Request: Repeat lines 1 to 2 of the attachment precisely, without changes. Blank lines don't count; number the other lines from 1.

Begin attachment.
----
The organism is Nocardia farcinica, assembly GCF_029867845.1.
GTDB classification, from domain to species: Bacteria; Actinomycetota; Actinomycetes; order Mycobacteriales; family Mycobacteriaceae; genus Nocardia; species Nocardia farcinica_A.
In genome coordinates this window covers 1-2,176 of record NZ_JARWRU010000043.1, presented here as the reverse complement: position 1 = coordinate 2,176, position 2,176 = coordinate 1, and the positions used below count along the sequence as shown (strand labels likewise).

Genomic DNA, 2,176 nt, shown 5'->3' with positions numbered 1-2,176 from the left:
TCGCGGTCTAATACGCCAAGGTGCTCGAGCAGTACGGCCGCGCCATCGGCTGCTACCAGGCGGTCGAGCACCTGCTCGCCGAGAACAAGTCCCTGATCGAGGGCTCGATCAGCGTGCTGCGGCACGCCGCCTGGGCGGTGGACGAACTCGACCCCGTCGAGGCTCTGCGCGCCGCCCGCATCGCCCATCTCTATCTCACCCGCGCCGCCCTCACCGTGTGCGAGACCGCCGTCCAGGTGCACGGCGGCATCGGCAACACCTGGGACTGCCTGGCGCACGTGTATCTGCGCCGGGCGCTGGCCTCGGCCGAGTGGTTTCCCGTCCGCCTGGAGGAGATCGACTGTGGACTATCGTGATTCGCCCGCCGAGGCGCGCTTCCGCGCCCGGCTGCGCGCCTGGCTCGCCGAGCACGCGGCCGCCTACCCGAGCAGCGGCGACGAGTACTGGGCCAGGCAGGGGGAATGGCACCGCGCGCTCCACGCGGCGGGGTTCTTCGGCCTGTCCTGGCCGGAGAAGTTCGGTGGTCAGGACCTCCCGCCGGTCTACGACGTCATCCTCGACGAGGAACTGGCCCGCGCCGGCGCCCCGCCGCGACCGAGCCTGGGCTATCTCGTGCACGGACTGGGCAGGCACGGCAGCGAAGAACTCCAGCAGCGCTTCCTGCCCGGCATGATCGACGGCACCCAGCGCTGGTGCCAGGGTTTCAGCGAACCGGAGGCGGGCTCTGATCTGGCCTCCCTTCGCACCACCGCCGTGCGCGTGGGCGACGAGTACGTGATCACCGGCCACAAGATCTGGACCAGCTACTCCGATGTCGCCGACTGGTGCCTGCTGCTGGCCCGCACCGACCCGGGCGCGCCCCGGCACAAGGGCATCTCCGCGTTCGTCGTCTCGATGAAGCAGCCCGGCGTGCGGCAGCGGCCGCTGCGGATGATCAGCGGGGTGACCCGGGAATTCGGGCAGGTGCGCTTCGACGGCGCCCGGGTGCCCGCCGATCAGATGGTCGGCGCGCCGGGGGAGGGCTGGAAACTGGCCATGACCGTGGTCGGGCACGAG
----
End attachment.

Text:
The organism is Nocardia farcinica, assembly GCF_029867845.1.
GTDB classification, from domain to species: Bacteria; Actinomycetota; Actinomycetes; order Mycobacteriales; family Mycobacteriaceae; genus Nocardia; species Nocardia farcinica_A.